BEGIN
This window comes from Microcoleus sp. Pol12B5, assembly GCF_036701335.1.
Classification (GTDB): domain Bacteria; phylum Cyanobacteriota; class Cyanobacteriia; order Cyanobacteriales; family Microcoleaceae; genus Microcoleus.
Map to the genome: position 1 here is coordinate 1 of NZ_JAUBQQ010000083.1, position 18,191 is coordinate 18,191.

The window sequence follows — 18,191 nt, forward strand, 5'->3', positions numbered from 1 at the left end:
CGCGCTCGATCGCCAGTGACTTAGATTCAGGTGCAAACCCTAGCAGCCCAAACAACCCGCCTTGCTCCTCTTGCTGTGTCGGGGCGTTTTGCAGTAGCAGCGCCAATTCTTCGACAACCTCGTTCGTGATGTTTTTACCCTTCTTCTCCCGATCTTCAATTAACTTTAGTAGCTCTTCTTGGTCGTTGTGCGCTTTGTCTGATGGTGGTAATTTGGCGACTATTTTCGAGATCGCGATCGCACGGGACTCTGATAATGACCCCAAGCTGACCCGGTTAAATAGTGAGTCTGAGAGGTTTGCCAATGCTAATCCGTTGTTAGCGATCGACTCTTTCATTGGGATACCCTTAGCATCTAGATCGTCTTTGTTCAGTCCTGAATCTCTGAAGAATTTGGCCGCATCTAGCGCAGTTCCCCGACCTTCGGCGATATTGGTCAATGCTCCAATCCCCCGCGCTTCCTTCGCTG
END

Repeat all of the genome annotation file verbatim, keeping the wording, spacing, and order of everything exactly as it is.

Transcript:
This window comes from Microcoleus sp. Pol12B5, assembly GCF_036701335.1.
Classification (GTDB): domain Bacteria; phylum Cyanobacteriota; class Cyanobacteriia; order Cyanobacteriales; family Microcoleaceae; genus Microcoleus.
Map to the genome: position 1 here is coordinate 1 of NZ_JAUBQQ010000083.1, position 18,191 is coordinate 18,191.

The window sequence follows — 18,191 nt, forward strand, 5'->3', positions numbered from 1 at the left end:
CGCGCTCGATCGCCAGTGACTTAGATTCAGGTGCAAACCCTAGCAGCCCAAACAACCCGCCTTGCTCCTCTTGCTGTGTCGGGGCGTTTTGCAGTAGCAGCGCCAATTCTTCGACAACCTCGTTCGTGATGTTTTTACCCTTCTTCTCCCGATCTTCAATTAACTTTAGTAGCTCTTCTTGGTCGTTGTGCGCTTTGTCTGATGGTGGTAATTTGGCGACTATTTTCGAGATCGCGATCGCACGGGACTCTGATAATGACCCCAAGCTGACCCGGTTAAATAGTGAGTCTGAGAGGTTTGCCAATGCTAATCCGTTGTTAGCGATCGACTCTTTCATTGGGATACCCTTAGCATCTAGATCGTCTTTGTTCAGTCCTGAATCTCTGAAGAATTTGGCCGCATCTAGCGCAGTTCCCCGACCTTCGGCGATATTGGTCAATGCTCCAATCCCCCGCGCTTCCTTCGCTG